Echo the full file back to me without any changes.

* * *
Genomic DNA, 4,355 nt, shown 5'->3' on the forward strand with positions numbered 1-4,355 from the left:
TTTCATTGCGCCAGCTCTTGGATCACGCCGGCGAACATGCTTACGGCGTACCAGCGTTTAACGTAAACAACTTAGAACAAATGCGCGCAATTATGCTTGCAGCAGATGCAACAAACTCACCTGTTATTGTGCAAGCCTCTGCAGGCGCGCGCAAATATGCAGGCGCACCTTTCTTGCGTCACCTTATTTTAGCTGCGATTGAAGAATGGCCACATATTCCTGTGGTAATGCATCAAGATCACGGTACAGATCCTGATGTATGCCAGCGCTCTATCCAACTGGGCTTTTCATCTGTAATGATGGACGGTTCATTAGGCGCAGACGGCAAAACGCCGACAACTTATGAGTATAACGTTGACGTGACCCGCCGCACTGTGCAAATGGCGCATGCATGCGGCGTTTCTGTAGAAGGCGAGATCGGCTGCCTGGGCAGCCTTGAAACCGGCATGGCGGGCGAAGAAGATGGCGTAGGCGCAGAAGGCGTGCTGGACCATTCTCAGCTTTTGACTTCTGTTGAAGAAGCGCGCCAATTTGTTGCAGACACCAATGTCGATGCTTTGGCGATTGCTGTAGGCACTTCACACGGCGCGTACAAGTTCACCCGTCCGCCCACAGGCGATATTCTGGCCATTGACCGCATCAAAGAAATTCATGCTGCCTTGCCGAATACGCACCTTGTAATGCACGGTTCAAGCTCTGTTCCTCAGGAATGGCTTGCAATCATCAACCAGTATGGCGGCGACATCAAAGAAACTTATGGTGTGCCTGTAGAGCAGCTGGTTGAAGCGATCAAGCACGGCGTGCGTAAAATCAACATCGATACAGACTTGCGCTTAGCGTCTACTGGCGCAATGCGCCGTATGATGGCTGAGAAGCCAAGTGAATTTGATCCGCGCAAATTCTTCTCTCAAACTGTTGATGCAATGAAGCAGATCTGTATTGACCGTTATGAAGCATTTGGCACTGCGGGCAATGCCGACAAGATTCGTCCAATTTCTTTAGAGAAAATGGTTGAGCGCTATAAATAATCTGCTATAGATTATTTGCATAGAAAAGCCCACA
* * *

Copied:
Genomic DNA, 4,355 nt, shown 5'->3' on the forward strand with positions numbered 1-4,355 from the left:
TTTCATTGCGCCAGCTCTTGGATCACGCCGGCGAACATGCTTACGGCGTACCAGCGTTTAACGTAAACAACTTAGAACAAATGCGCGCAATTATGCTTGCAGCAGATGCAACAAACTCACCTGTTATTGTGCAAGCCTCTGCAGGCGCGCGCAAATATGCAGGCGCACCTTTCTTGCGTCACCTTATTTTAGCTGCGATTGAAGAATGGCCACATATTCCTGTGGTAATGCATCAAGATCACGGTACAGATCCTGATGTATGCCAGCGCTCTATCCAACTGGGCTTTTCATCTGTAATGATGGACGGTTCATTAGGCGCAGACGGCAAAACGCCGACAACTTATGAGTATAACGTTGACGTGACCCGCCGCACTGTGCAAATGGCGCATGCATGCGGCGTTTCTGTAGAAGGCGAGATCGGCTGCCTGGGCAGCCTTGAAACCGGCATGGCGGGCGAAGAAGATGGCGTAGGCGCAGAAGGCGTGCTGGACCATTCTCAGCTTTTGACTTCTGTTGAAGAAGCGCGCCAATTTGTTGCAGACACCAATGTCGATGCTTTGGCGATTGCTGTAGGCACTTCACACGGCGCGTACAAGTTCACCCGTCCGCCCACAGGCGATATTCTGGCCATTGACCGCATCAAAGAAATTCATGCTGCCTTGCCGAATACGCACCTTGTAATGCACGGTTCAAGCTCTGTTCCTCAGGAATGGCTTGCAATCATCAACCAGTATGGCGGCGACATCAAAGAAACTTATGGTGTGCCTGTAGAGCAGCTGGTTGAAGCGATCAAGCACGGCGTGCGTAAAATCAACATCGATACAGACTTGCGCTTAGCGTCTACTGGCGCAATGCGCCGTATGATGGCTGAGAAGCCAAGTGAATTTGATCCGCGCAAATTCTTCTCTCAAACTGTTGATGCAATGAAGCAGATCTGTATTGACCGTTATGAAGCATTTGGCACTGCGGGCAATGCCGACAAGATTCGTCCAATTTCTTTAGAGAAAATGGTTGAGCGCTATAAATAATCTGCTATAGATTATTTGCATAGAAAAGCCCACA